Ask Technical: How can young workers approach safety issues on the job?
Q: I teach a workplace safety course at a community college. Increasingly, the issue comes up in class about what a young person can do to advocate safer working conditions. It's not uncommon for my students to be asked or required to work under unsafe conditions with the threat of being intimidated, scapegoated, bullied, or fired if they do not get the job done.
Can you suggest an effective way for young workers to advocate safer conditions for themselves and others at work?
A: The most effective way for young workers to advocate safer working conditions is to know and exercise their rights under the law. Young workers are protected by the same laws that protect older workers — laws that cover minimum wage, overtime hours, paydays, and workplace safety.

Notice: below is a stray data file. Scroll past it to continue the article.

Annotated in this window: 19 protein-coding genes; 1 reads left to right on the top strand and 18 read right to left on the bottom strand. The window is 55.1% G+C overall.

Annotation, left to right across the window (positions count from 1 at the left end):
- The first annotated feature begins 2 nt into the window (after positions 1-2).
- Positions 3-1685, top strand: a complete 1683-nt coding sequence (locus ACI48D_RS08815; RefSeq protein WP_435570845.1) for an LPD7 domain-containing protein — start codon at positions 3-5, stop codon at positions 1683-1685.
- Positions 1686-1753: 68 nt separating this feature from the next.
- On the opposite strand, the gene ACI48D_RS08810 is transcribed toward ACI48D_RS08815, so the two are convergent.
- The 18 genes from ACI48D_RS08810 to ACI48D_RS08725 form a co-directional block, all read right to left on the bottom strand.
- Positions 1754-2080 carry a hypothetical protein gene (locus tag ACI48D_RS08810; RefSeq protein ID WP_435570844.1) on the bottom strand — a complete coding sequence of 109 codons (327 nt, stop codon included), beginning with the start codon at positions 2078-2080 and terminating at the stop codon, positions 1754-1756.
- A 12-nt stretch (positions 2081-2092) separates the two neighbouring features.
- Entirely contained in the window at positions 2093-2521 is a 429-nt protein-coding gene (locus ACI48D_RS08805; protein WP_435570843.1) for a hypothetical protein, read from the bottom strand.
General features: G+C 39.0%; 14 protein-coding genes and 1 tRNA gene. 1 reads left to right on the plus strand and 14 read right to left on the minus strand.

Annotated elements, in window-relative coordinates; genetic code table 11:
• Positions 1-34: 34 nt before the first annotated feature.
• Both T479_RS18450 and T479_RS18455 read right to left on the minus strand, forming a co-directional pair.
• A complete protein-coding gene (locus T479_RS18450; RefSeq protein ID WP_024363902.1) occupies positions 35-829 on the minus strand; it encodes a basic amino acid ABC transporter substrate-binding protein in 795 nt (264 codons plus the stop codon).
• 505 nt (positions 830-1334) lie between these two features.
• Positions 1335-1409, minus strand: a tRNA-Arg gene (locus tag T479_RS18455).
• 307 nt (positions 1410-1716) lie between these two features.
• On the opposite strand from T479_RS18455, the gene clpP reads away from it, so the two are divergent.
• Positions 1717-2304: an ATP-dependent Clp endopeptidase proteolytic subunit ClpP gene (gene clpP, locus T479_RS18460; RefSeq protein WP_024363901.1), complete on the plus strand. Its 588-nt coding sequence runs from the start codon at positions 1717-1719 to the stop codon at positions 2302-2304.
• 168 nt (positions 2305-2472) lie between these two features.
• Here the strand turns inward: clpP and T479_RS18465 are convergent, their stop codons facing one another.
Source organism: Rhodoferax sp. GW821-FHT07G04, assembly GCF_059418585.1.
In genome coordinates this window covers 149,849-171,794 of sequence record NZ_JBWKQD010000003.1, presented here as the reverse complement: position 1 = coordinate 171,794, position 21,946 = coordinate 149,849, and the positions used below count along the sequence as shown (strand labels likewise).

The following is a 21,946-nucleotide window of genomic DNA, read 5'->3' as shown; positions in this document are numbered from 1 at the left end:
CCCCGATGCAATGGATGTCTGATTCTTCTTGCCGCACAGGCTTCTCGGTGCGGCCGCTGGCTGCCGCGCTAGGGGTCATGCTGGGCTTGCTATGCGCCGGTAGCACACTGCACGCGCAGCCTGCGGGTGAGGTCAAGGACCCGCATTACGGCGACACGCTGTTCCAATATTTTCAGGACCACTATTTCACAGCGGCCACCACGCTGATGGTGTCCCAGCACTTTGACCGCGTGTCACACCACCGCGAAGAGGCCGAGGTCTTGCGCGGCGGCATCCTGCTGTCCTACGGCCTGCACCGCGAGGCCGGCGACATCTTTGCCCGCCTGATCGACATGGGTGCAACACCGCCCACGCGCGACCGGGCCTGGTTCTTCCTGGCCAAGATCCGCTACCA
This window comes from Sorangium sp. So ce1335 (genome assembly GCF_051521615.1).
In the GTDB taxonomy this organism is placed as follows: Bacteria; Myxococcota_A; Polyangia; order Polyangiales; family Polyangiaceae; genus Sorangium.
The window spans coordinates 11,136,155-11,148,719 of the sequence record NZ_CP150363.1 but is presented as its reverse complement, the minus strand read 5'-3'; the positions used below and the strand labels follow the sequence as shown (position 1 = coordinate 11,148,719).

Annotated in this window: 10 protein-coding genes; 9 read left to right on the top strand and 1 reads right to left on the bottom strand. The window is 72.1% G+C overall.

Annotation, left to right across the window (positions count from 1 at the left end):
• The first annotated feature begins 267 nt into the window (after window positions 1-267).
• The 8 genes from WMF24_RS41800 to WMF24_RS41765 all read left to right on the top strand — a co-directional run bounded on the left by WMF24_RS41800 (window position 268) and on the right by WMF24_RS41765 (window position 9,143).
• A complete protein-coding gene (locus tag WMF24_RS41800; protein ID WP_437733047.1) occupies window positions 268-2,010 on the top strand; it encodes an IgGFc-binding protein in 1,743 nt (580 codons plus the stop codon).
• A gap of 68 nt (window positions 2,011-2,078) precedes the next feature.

Advice for every young worker who begins a new job:
If you feel that you're in danger when you're working, you probably are. If you're worried about a hazard or getting hurt on the job, tell your supervisor. If you're worried about being intimidated or fired, contact the nearest Oregon OSHA office to report the hazard.
Don't put up with threats and intimidation on the job: If you think that your employer or supervisor will punish you because you're concerned about working conditions, that's discrimination and it's against the law. You can file a complaint with the Civil Rights Division of the Bureau of Labor and Industries (BOLI).
Important phone numbers:
- Administrator's message
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- A problem with accident investigations
- Safety Notes - A worker is injured in an oxygen tank explosion
- Ask Technical: How can young workers approach safety issues on the job?
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- Going the Distance: Meet the ombudsman for injured workers in Oregon